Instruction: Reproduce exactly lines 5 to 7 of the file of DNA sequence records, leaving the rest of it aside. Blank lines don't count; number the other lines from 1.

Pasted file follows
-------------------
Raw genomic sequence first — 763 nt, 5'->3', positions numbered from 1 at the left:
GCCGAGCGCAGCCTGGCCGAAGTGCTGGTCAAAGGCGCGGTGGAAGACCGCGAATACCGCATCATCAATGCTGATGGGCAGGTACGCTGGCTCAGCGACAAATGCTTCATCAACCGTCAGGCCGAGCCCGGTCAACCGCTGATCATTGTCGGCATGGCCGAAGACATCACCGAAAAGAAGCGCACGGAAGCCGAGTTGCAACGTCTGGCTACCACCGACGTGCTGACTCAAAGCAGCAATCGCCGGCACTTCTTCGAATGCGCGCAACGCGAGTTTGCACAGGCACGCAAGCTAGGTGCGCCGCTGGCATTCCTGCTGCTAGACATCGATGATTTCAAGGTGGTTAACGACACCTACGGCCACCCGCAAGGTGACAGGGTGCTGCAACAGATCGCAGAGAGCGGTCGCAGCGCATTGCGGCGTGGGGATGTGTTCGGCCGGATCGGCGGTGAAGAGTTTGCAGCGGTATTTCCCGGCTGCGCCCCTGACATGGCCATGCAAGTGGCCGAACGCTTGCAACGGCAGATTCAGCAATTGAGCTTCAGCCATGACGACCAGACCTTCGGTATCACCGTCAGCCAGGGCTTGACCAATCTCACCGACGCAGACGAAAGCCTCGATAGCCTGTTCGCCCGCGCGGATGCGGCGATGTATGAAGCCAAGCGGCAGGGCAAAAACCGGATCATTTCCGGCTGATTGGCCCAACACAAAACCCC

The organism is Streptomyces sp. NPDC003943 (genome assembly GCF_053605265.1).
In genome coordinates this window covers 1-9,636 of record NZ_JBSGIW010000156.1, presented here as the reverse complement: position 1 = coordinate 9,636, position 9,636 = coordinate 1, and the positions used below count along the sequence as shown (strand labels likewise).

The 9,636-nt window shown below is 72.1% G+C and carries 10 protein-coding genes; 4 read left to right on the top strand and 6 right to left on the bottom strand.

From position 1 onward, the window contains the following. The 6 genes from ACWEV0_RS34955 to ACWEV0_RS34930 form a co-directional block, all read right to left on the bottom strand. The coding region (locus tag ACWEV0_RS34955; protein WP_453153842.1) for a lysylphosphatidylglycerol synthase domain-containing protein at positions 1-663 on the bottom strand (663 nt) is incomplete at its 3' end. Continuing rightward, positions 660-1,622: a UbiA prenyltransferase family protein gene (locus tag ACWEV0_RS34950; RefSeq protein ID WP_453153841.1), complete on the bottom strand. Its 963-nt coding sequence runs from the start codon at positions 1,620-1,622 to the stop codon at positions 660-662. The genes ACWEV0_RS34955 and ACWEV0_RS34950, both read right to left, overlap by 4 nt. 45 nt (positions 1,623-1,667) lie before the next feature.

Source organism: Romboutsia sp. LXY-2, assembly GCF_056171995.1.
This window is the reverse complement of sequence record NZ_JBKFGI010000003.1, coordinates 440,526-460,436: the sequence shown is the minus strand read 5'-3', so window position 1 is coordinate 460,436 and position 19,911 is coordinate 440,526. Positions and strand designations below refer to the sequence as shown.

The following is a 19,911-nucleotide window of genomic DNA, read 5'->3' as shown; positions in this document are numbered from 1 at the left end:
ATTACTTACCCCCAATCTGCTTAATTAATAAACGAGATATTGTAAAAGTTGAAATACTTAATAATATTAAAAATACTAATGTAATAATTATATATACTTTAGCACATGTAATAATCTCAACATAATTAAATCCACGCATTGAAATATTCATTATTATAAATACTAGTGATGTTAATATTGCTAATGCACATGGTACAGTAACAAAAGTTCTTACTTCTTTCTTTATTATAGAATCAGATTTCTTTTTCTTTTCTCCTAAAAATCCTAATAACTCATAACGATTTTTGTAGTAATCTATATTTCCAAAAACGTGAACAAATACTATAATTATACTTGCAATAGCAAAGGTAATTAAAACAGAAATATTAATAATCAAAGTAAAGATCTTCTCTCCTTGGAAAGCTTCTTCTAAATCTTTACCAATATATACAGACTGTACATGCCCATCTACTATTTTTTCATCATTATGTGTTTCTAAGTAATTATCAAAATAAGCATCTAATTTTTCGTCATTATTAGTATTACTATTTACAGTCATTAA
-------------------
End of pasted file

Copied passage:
The 9,636-nt window shown below is 72.1% G+C and carries 10 protein-coding genes; 4 read left to right on the top strand and 6 right to left on the bottom strand.

From position 1 onward, the window contains the following. The 6 genes from ACWEV0_RS34955 to ACWEV0_RS34930 form a co-directional block, all read right to left on the bottom strand. The coding region (locus tag ACWEV0_RS34955; protein WP_453153842.1) for a lysylphosphatidylglycerol synthase domain-containing protein at positions 1-663 on the bottom strand (663 nt) is incomplete at its 3' end. Continuing rightward, positions 660-1,622: a UbiA prenyltransferase family protein gene (locus tag ACWEV0_RS34950; RefSeq protein ID WP_453153841.1), complete on the bottom strand. Its 963-nt coding sequence runs from the start codon at positions 1,620-1,622 to the stop codon at positions 660-662. The genes ACWEV0_RS34955 and ACWEV0_RS34950, both read right to left, overlap by 4 nt. 45 nt (positions 1,623-1,667) lie before the next feature.

Source organism: Romboutsia sp. LXY-2, assembly GCF_056171995.1.